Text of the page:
|County Council Wrests Control of Dementia Sufferer's Estate|
|Charity Books Go Public|
|Support Network Relevant When Determining Housing Need|
|Parental Love Could Not Prevent Care Order|
|Intestacy Law Shake-Up Ahead as Bill Enters Lords|
|Homeowners' Fingers Burnt in Court Dispute with Builders|
|Machine Operator Wins £6,000 Hearing Loss Compensation|
|Heir Hunters Convicted of Fraud|
|Court of Appeal Decides Anglo-American Child Residence Battle|
|Architect Liable for Contractor's Errors|
|Assessing Mental Capacity - Guidance|
|Buying Abroad - Considerations|
|Buying a House and Consumer Protection|
|Charity Trustees - Guidance|
|Child Maintenance Explained|
|Cohabitees and Death - Who Can Claim?|
|Divorce and the Company Director|
|Divorce and the Family Home|
|Estates - What Happens if Values Fall?|
|Fact Sheet - Disclosure to Mortgage Lenders of Incentives for Buyers|
|Making Your Will - Guidance|
|Mortgage Exit Administration Charges - Consumer Redress|
|Planning Law Basics - New Developments|
|Post-Nuptial Agreements - the Basics|
|Selling Your Property at Auction|
|Taking Children into Care - The Legal Process|
|The Duties of Mortgage Lenders|
|Treasure Trove - The Law|
|Unfair Contract Terms - Your Rights as a Consumer|
In 2013 the Government introduced the Inheritance and Trustees’ Powers Bill into the House of Lords. This will, of passed into law, reform the laws of intestacy (i.e. the rules that apply when a person dies without leaving a will) and will allow the spouse of a person who dies childless to inherit the entire estate and will enhance the rights of adoptive and illegitimate children.
The current (November 2013) position is as below.
The levels of statutory legacy (the amount that surviving spouses or civil partners are allowed to inherit if their spouse/civil partner dies without leaving a will) were increased from 1 February 2009 to the following:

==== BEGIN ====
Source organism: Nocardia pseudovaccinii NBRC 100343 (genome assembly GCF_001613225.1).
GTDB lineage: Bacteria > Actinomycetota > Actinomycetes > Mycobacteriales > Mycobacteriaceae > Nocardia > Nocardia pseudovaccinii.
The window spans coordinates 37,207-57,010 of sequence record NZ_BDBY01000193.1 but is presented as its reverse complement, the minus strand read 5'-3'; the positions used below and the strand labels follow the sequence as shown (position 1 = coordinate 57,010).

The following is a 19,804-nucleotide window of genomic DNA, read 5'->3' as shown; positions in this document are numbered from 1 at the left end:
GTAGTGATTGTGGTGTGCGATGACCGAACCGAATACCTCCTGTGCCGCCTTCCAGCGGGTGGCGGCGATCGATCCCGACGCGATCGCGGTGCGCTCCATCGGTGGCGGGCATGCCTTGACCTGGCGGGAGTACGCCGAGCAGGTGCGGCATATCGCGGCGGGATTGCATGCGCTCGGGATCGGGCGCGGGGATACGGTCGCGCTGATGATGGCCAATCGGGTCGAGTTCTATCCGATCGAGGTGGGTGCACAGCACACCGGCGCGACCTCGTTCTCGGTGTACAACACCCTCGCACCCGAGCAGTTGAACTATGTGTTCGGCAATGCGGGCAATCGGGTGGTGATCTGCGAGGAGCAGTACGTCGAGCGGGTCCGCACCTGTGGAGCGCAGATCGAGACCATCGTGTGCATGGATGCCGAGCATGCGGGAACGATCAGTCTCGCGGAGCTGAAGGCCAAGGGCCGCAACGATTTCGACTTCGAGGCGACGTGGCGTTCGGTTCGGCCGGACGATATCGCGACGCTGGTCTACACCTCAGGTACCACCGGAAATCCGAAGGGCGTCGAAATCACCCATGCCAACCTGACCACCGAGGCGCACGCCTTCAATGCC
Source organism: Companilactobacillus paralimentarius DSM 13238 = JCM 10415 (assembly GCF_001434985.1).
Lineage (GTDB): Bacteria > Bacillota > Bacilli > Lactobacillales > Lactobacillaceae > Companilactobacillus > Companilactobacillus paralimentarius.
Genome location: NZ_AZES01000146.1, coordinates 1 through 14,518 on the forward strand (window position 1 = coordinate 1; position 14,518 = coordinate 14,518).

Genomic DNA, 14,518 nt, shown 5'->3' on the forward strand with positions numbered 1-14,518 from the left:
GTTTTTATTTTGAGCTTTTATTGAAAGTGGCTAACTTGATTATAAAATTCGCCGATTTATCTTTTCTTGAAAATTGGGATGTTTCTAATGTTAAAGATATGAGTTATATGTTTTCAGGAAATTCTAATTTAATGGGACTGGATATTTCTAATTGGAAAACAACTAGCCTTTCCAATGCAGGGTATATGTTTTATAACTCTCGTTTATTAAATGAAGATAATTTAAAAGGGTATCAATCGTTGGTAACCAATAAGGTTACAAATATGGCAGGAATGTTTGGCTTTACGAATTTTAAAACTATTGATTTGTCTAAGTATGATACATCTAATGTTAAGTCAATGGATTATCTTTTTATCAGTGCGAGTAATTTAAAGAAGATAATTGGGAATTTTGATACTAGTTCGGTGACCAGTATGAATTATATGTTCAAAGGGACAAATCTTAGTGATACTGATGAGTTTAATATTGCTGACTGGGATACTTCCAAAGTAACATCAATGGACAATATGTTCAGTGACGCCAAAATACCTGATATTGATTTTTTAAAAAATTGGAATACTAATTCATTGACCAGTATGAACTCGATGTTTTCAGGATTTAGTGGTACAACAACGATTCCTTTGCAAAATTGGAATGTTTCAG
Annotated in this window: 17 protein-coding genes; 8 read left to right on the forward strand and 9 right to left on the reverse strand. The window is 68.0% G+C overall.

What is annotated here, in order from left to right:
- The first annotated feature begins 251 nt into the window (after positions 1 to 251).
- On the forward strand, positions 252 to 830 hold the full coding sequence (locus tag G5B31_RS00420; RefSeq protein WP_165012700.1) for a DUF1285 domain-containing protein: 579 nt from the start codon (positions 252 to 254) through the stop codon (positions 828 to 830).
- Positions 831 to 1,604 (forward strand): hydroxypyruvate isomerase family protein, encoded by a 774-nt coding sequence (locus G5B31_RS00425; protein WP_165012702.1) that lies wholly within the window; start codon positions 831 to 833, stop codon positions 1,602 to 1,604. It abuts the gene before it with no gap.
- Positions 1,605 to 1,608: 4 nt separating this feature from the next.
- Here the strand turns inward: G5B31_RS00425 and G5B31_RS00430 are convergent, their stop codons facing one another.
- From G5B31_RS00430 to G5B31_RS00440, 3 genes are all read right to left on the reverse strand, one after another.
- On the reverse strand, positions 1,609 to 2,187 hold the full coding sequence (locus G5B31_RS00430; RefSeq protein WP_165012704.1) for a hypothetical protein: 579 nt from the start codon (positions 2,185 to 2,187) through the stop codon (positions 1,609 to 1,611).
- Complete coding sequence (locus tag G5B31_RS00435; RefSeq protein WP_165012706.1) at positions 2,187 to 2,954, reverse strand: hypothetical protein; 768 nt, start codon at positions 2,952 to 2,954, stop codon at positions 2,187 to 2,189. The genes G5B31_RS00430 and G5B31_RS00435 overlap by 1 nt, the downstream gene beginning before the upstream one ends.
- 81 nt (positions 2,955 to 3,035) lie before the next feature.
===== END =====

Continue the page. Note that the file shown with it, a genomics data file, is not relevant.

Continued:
• £250,000 (from £125,000) where there is a surviving spouse or civil partner and children.
• £450,000 (from £200,000) where there is a surviving spouse or civil partner and parents or siblings, but no children.
Statutory Limits - When they Apply
The statutory limits only apply when the estate exceeds the minimum. For smaller estates, the spouse or civil partner will inherit the entire estate. Where the intestate estate exceeds the limit, the rules are as follows –
1. If there is a husband, wife or civil partner, and children:
• The spouse/partner gets the personal chattels, the first £125,000 (£250,000 after 1 February 2009) and a life interest in half of what is left
• The children of the deceased, including illegitimate and adopted children, share between them half what is left straight away, if they are 18 or over; and the other half when the surviving parent dies.
2. If there is a husband, wife or civil partner, and relatives but no children:
• The husband or wife gets the personal chattels, the first £200,000 (£450,000 after 1 February 2009) and half what is left.
• The parents of the dead person, or if they have died, the brothers and sisters or their descendants, share the other half of what is left.
3. If there is a surviving husband, wife or civil partner, but no other relatives, the surviving spouse/partner gets everything.
4. If there are children, but no living husband, wife or civil partner, the children share everything equally.
5. If there is no husband, wife, civil partner or children, everything goes to the next available group of relatives.
6. If there are no available relatives, the entire estate goes to the Crown.
For fuller information, see the Directgov website pages on death and intestacy.